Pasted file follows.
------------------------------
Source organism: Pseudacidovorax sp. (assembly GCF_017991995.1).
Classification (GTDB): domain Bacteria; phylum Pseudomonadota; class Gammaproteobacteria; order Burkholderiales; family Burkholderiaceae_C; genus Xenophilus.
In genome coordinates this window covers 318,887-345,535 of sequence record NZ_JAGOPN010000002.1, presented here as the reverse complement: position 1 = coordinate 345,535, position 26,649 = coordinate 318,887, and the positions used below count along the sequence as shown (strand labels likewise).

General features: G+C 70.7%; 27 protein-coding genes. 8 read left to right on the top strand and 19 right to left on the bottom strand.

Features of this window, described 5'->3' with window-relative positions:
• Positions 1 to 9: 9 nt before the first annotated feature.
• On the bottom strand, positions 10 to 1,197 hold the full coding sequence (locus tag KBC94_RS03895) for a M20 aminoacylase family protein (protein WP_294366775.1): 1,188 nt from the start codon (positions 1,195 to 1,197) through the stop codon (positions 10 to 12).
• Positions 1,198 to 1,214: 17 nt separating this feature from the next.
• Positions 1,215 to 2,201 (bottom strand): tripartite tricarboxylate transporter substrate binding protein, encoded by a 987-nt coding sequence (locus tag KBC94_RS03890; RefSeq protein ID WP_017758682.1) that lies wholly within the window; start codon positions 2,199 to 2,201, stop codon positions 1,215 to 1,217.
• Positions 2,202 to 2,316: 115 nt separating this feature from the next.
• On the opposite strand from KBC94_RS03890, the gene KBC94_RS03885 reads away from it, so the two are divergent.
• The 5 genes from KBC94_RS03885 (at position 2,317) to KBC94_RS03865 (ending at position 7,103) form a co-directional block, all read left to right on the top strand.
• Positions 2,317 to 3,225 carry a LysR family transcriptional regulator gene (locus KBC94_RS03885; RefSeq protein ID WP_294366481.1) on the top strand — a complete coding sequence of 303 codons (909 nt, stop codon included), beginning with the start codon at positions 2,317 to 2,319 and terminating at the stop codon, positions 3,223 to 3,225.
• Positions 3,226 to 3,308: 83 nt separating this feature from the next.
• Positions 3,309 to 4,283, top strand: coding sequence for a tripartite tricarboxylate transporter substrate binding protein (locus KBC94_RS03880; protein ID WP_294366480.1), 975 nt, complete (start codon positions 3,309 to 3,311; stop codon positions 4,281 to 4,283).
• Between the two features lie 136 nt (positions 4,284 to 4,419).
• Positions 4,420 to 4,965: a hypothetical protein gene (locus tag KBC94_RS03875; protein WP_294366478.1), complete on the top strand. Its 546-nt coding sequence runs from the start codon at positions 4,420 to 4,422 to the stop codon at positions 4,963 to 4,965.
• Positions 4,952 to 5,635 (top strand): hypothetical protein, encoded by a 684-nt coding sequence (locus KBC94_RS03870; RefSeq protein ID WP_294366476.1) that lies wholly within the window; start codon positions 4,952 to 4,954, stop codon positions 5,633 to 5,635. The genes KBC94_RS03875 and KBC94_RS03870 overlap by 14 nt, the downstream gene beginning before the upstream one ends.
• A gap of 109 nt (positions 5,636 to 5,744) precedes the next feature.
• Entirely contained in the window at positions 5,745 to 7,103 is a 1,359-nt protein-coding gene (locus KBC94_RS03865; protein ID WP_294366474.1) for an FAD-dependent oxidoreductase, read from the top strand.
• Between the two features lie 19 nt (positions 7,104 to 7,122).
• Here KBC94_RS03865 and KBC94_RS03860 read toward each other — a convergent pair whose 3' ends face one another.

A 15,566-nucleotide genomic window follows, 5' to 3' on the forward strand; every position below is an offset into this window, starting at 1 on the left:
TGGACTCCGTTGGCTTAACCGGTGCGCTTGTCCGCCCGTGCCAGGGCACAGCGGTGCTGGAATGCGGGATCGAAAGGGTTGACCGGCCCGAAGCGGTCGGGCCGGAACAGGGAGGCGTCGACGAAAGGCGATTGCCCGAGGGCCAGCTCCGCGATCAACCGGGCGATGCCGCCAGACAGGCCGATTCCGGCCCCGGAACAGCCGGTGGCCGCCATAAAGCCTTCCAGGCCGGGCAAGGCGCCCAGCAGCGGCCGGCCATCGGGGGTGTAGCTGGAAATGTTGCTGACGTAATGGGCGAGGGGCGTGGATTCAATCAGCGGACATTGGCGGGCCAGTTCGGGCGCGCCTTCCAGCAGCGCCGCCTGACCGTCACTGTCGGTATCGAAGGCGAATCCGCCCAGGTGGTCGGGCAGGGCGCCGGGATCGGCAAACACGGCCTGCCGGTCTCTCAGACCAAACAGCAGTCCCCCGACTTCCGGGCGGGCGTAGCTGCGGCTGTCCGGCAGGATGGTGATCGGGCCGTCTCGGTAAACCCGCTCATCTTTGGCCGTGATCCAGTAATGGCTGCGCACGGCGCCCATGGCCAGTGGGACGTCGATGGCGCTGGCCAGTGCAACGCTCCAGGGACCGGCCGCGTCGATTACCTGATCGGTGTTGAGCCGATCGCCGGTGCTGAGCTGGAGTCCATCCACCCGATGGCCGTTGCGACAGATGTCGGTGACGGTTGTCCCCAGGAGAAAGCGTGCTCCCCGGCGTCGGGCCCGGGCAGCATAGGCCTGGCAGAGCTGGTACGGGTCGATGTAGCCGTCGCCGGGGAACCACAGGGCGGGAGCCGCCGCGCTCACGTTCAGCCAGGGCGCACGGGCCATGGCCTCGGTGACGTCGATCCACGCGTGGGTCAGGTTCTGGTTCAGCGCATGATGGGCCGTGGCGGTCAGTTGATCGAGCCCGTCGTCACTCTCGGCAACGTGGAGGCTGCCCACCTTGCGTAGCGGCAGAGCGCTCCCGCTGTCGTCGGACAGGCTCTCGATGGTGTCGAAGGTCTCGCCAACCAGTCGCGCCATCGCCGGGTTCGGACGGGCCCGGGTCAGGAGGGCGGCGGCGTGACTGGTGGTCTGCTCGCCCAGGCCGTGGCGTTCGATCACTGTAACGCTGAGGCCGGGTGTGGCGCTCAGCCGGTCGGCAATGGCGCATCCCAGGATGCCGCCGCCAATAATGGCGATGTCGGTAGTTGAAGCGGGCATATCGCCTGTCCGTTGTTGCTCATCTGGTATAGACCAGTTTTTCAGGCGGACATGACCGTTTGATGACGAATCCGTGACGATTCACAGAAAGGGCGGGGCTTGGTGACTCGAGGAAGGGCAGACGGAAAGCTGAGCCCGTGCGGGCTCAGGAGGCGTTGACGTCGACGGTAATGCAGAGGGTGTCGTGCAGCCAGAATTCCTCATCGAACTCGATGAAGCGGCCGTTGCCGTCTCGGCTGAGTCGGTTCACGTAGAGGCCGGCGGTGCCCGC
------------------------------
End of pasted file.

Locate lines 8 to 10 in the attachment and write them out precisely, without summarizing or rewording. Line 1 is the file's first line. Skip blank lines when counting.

• Positions 1,198 to 1,214: 17 nt separating this feature from the next.
• Positions 1,215 to 2,201 (bottom strand): tripartite tricarboxylate transporter substrate binding protein, encoded by a 987-nt coding sequence (locus tag KBC94_RS03890; RefSeq protein ID WP_017758682.1) that lies wholly within the window; start codon positions 2,199 to 2,201, stop codon positions 1,215 to 1,217.
• Positions 2,202 to 2,316: 115 nt separating this feature from the next.